My Love for Analog Photography

August 08, 2017

Everybody who knows me - even just a little - knows I'm secretly a hipster. Not the kind that supports local shops only, but the kind that has a nostalgic feel towards anything "old". I own two typewriters, which I use on a regularly basis, and I love to go on a vintage shopping spree or two. More recently, I've got the hang of using analog camera's when taking pictures, something that started after taking disposable camera's with me on holiday.

Analog cameras tend to give the photo a bit of a blurry, fisheye-like look. Note the green effect on the right due to sunlight hitting the camera.
We live in an era where we can film and photograph anything within a matter of mere seconds. And that's a huge plus when it comes to things like crime, but also moments you'd like to remember (baby's first steps, for example). Yet I d feel quite a lot of people tend to forget that real life can be lived without being on your phone 24/7. There have been massive campaigns on the use of mobile phones on vacations, as a huge percentage of especially young adults take pictures to show off to friends on social media like Instagram and Snapchat, instead of living in the moment.

To be fair, I'm guilty as charged as well. I love taking pics of gigs I went to, or groups of friends, to show others what I've been up to. But mostly I consider these photos a way of documenting what was happening at the moment.

Enter analog cameras.

With a digital camera or mobile phone, I've noticed that I take way too many pictures of the same thing. Six pictures of that cute cat on the road, a dozen of the group of friends I'm hanging out with, a couple more of that peculiar looking cloud in the sky (a view I'll probably never see again, neither in real life nor on my phone, as I'll forget it immediately); it's just a massive overload. With an analog camera, I've only got about 25 pictures I can take on one film. And that's more than enough!

I love how analog cameras give photos kind of a seventies feel to it. The slight discolouration is something I'm completely drawn to.
Every time I pick up an analog camera, I'm vividly aware of the fact that I can only take a couple of pictures. And even when I take these pictures, I don't know whether they'll show up on film or not. So everytime I'm about to take a picture, I make the decision whether the view is really worth taking a picture of. I become more conscious of taking pictures, if it were.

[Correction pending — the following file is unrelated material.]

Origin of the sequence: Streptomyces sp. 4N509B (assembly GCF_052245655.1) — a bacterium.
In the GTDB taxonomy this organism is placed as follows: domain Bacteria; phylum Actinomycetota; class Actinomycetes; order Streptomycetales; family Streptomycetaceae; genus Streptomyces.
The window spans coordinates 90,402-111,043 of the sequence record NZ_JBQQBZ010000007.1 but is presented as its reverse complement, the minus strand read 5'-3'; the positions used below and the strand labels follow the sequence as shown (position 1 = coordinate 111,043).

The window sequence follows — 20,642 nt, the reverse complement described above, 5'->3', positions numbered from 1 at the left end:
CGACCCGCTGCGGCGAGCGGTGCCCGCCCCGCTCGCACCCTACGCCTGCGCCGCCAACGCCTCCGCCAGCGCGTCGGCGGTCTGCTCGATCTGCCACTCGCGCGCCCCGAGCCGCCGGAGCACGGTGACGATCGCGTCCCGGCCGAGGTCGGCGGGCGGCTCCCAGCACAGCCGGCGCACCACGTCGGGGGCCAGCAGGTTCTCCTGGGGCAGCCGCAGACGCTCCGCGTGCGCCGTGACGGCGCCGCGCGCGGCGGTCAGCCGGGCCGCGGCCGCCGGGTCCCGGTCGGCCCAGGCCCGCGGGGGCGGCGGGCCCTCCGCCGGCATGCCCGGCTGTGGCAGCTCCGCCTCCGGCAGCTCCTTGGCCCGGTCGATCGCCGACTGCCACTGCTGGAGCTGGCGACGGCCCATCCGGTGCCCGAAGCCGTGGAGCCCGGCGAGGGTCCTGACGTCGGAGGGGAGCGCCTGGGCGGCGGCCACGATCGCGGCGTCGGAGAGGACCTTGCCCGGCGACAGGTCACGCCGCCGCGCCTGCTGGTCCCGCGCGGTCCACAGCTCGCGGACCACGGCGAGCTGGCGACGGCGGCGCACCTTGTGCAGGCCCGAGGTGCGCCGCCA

Furthermore, I never know how pictures will turn out. Because there are no digital steps in developing the pictures, nothing can be adjusted when printing them. Imagine taking pictures, not knowing whether they worked out on film or not, having to wait a week to head to a store to get them developed and printed, and then wait another week when the pictures are processed. It's like a small, postponed souvenir of the places you've visited. It becomes some sort of magical moment when you finally receive the photos and are able to see them. And if they did turn out great, it's even possible you'll be dancing around in happiness. At least, that's what I did last time.

The picture got "cut off" on the right due to the film stopping there. Some might say it's "ruined", but I love the imperfection of this picture.
In a world where flaws are being photoshopped, even when it comes to scenery photography, it's a relief to see things in the pictures that aren't what you expected it to be. Blurry spots, half pictures (the film was full) of a restaurant, weird green light dots in a corner and a colourful finish are things that aren't very rare in pictures that got developed the "old school" way. And I believe it's one of its many charms.

Sure, it might be a bit more expensive, but pretty manageble. My camera didn't cost me a dime (it's an oldie my mum gave me), films are about €4 each in The Netherlands, and developing and printing is around €9 per film. Or in short: I can get more than 25 photo's for €13, which brings it down to just under €0,50 a pic.

Of course the one doesn't rule out the other; I still take pictures with my mobile phone when it's dark (using flash is possible, but doesn't bring out the best in de pics) or I'm somewhere I'm sure I can't keep my camera still. But I appreciate taking pictures the "old fashioned way" more and more.


  • Share:

You Might Also Like